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Pumpkin Fun at Pender UMC

 

Join us for some Fall Fun!  Activities to include pumpkin carving, a pumpkin contest, and a costume contest!
Please bring your own pumpkin!  We will provide carving tools and trash bags and cleanup stations!
Costumes are encouraged!
We will keep you safe while enjoying time together.  Masks are required.  Upon arrival, you will check in, answer some quick health check questions and be given your designated space for your family so that you can be safely social distanced from others.
Reminders and more details will be sent 2 days prior to this event.
Although a signup is required, this is a free event.
Pender UMC is at 12401 Alder Woods Drive, Fairfax, VA US 22033
 

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Storytime, Songs and Dancing!

 

Signup here

 

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Today is World Communion Sunday ~ October 4, 2020

World Communion Sunday offers us an opportunity to experience Holy Communion in the context of the global community of faith.

The first Sunday of October has become a time when Christians in every culture break bread and pour the cup to remember and affirm Christ as the Head of the Church.

On that day, we remember that we are part of the whole body of believers.

Christians celebrate the communion liturgy in as many ways as there are congregations. World Communion Sunday can be both a profound worship experience and a time for learning more about our wider community of faith.

Come, celebrate at Pender today.

 

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School Supplies and Food Pantry Donations

 

Pender is collecting School Supplies and Food Pantry items for Greenbriar East Elementary School and WFCM.
During the pandemic, many families are experiencing food shortages and cannot afford to buy needed supplies for the beginning of school.
Please see the lists of needed items below, and consider adding a few things to your back to school shopping or grocery store visit this week?  Donated items can be placed in the bins outside the main church doors no later than Sunday, September 6.
If you have questions, or would like someone to come pick up your donation from your home, please contact Ann Hines.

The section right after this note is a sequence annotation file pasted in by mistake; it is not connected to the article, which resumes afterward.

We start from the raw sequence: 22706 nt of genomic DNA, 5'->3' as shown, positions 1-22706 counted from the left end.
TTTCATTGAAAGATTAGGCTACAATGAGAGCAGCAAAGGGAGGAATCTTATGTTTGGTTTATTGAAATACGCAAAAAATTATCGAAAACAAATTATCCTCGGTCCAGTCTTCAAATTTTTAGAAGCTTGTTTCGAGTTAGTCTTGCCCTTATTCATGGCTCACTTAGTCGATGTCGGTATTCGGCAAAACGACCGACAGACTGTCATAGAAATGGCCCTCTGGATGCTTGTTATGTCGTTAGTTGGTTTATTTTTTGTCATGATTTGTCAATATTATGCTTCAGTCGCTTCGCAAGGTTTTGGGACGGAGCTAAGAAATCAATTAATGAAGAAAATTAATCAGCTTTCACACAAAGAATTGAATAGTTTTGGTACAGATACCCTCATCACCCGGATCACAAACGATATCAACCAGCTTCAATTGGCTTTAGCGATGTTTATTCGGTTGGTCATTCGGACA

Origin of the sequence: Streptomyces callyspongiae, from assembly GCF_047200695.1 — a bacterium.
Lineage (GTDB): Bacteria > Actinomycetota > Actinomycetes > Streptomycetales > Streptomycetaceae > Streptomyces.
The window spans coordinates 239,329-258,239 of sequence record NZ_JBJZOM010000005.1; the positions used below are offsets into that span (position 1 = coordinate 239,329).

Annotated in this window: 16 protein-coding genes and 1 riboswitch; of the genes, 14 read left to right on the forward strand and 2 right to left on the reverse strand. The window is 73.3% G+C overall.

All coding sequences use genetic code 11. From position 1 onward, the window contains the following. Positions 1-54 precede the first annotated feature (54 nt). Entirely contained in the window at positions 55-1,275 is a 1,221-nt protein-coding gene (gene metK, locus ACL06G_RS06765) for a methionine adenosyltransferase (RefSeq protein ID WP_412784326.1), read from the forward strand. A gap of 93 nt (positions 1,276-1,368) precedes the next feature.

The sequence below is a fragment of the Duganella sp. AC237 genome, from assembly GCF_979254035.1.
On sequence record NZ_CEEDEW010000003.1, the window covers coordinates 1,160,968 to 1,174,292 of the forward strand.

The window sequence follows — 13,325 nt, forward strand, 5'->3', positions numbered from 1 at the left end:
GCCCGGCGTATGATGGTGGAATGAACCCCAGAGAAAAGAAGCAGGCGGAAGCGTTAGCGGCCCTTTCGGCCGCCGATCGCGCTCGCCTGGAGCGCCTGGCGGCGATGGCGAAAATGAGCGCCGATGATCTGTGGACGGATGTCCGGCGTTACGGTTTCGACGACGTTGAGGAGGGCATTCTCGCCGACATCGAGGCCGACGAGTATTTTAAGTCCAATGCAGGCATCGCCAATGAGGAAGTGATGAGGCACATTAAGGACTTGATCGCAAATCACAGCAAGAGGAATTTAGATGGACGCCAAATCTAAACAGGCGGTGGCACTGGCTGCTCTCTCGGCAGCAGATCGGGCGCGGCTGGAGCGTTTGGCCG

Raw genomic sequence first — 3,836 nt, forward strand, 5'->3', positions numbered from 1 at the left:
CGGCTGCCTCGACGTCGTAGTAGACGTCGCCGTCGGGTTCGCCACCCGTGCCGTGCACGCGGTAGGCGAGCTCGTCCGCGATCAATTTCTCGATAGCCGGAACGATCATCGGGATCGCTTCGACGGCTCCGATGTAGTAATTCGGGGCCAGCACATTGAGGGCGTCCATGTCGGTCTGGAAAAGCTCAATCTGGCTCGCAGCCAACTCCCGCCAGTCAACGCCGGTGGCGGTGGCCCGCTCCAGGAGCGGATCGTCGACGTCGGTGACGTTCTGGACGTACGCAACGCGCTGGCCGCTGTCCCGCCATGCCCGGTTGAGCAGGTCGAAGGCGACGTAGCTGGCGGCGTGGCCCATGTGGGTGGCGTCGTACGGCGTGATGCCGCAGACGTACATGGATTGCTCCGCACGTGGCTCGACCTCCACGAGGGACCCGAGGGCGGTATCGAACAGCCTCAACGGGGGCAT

School Supplies:
Crayons (basic colors, 24 count)
Pencils (basic yellow, Ticonderoga or comparable brand)
Plastic Pocket Folders (any colors, no metal brads)
Soft Pencil Pouches
Hard Pencil Boxes
Black Pens
Ear Buds (not wireless)
WFCM Donations:
Instant Mashed Potatoes
Diced Tomatoes
Canned Fruit
Canned Corn
Vegetable Oil
Sugar & Flour (1 lb. bags)
Tomato Sauce
Boxed Pasta
Shampoo/Conditioner
Soap
Deodorant
Toothpaste
Feminine Pads
Diapers (size 6 most needed)
 

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Memorial Day 2020

memorial-day

 

 

A UMNS Report by Barbara Dunlap-Berg*

From sea to shining sea, United Methodists are finding special ways to observe Memorial Day in the United States. Here is a sampling of ideas.

  1. Pray for all who have given their lives for our freedom. “The major emphasis of the Memorial Day worship time,” said the Rev. Alan Brown, Hayes Memorial United Methodist Church, Fremont, Ohio, “is not on a secular observance; rather, it is the message of the gospels and the sacraments of the church.”
  2. Read the names of fallen veterans, and toll a bell after each name is read. The Rev. Walter L. Graves encourages people to read the names when they see a war memorial. “Remember,” said the pastor of Reelsboro United Methodist Church, New Bern, N.C., “that was a person who had… dreams and desires.”
  3. Provide special worship music with a PowerPoint presentation. “My church has a slide show of friends and family, living and dead, who have served in the military,” reported Leslie Haggs, lay leader at Angelica United Methodist Church in New York.